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Tuesday, December 12, 2023

Civic Thought and Deliberation

Many posts have discussed deliberation.

Civic Thought: A Proposal for University-Level Civic Education b Benjamin Storey & Jenna Silber Storey at the American Enterprise Institute
  • There is widespread, bipartisan concern that American universities are not adequately preparing students for citizenship. The most ambitious efforts to attend to this problem to date have been undertaken by Republican-led state legislatures, which have mandated that state universities create new academic units for civic education.
  • While this innovation has been undertaken to meet political needs, its success or failure will be determined by academic standards. To meet those standards, these new academic units will need to define and execute a distinctive intellectual mission.
  • An intellectual mission in the fullest sense requires a coherent program of teaching and research in a specific and demanding discipline. This report sketches the outlines of such a program, which we call “Civic Thought.” As its core elements are derived from a consideration of the intellectual demands of citizenship, it may be useful to all those working toward the renewal of university-level civic education.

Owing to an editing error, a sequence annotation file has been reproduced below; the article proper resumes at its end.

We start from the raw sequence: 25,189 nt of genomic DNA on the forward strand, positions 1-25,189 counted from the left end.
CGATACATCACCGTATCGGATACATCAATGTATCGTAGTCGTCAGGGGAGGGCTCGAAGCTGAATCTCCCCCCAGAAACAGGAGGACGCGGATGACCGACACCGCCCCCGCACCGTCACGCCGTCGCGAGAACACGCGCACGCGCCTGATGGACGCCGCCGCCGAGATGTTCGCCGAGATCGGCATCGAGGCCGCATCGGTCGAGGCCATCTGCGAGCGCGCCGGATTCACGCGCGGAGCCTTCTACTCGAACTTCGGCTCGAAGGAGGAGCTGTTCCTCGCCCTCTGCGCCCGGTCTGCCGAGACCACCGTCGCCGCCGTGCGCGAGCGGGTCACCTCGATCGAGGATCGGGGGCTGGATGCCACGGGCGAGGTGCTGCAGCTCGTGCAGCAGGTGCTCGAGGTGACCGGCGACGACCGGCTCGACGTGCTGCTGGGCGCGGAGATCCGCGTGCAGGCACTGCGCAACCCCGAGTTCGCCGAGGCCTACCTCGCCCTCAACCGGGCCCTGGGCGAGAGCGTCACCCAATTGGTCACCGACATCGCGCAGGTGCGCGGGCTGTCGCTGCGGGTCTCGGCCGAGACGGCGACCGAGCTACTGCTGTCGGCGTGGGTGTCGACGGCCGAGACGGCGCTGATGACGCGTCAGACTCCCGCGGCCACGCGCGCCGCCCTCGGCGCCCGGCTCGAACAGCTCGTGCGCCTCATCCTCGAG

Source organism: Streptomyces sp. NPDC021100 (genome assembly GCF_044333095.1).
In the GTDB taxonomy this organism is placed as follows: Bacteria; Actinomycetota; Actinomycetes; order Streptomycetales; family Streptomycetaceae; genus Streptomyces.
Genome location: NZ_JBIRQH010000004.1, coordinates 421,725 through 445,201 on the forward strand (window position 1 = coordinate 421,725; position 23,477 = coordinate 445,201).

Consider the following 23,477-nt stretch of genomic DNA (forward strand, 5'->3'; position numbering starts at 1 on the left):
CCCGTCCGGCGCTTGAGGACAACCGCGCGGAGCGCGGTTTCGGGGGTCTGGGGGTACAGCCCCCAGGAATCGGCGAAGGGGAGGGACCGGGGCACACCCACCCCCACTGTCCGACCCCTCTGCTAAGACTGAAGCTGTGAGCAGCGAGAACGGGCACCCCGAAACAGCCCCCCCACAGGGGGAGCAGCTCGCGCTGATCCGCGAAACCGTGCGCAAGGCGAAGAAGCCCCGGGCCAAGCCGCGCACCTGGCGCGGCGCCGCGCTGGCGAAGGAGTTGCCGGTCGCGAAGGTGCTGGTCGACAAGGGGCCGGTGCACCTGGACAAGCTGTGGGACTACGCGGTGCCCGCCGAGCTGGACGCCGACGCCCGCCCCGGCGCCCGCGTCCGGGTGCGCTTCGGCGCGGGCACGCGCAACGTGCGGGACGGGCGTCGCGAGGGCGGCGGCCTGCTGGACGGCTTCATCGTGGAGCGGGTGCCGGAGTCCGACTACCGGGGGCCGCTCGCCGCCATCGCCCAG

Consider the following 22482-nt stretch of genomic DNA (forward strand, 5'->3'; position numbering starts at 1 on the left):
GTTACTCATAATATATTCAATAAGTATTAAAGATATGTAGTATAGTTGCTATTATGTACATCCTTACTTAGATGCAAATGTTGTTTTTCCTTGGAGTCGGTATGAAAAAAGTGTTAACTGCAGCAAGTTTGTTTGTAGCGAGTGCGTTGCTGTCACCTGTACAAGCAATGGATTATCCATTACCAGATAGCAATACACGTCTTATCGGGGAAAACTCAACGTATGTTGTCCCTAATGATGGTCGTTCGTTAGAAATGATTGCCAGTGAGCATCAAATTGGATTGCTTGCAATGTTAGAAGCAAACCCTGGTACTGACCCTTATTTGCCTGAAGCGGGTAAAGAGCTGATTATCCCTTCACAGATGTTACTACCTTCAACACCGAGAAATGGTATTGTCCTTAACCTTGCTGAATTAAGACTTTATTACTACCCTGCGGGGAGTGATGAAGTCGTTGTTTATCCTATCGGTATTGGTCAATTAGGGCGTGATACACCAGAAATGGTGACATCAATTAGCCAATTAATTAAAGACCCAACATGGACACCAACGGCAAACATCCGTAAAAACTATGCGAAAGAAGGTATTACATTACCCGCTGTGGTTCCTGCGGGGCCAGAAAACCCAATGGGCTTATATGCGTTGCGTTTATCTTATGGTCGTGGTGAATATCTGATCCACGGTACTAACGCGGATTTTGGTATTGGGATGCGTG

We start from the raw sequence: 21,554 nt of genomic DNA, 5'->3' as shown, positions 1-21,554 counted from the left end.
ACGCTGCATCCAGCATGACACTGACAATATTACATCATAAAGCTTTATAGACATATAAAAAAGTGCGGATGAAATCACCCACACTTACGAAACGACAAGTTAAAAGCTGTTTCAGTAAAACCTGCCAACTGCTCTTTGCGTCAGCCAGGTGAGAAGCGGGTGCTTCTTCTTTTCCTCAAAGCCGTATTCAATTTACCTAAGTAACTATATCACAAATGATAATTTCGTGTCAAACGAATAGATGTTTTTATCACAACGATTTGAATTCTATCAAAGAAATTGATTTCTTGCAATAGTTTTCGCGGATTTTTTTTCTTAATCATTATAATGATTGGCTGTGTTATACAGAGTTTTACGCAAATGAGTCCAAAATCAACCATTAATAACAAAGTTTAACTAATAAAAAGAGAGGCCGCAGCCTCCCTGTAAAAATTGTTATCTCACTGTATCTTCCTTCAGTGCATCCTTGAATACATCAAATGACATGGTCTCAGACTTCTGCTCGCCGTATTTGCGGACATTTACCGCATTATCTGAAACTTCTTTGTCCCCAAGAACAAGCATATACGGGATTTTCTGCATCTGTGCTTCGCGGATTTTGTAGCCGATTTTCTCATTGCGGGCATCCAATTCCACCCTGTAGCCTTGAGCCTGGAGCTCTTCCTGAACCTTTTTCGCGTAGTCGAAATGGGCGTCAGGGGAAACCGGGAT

.In a democratic republic such as our own, citizens need to learn howto deliberate with others who have different perspectives and experiences. They need to be capable of evaluating different arguments and considering different needs as they consider the best possible course of action for the country as a whole.
Contemporary citizens should learn to consult and evaluate different forms ofexpertise in the course of deliberating between alternative courses of action. Insofar as the citizen’s responsibility is, however, for the whole of our common life in all its complexity, political decisions cannot be derived from the counsel of any particular specialist.


 Since citizens need to learn to deliberate together about problems that call for action, the approach of Civic Thought is best characterized by a phrase borrowed from Hannah Arendt—the “willingness to take joint responsibility” for the problems one’s country faces and the remedies that might be employed to address them. For example, while considering the national debt, scholars of Civic Thought would consider it as our problem, and they would inquire into how fiscal accountability might be restored without neglecting areas where spending is truly necessary. The willingness to take joint responsibility for the challenges facing one’s country means, in Arendt’s words, refusing to adopt a posture of “estrangement” from it, an attitude of unquenchable “dissatisfaction . . . and disgust with things as they are,” and striving rather to understand oneself as implicated, for better and worse, in the unfolding history of one’s political community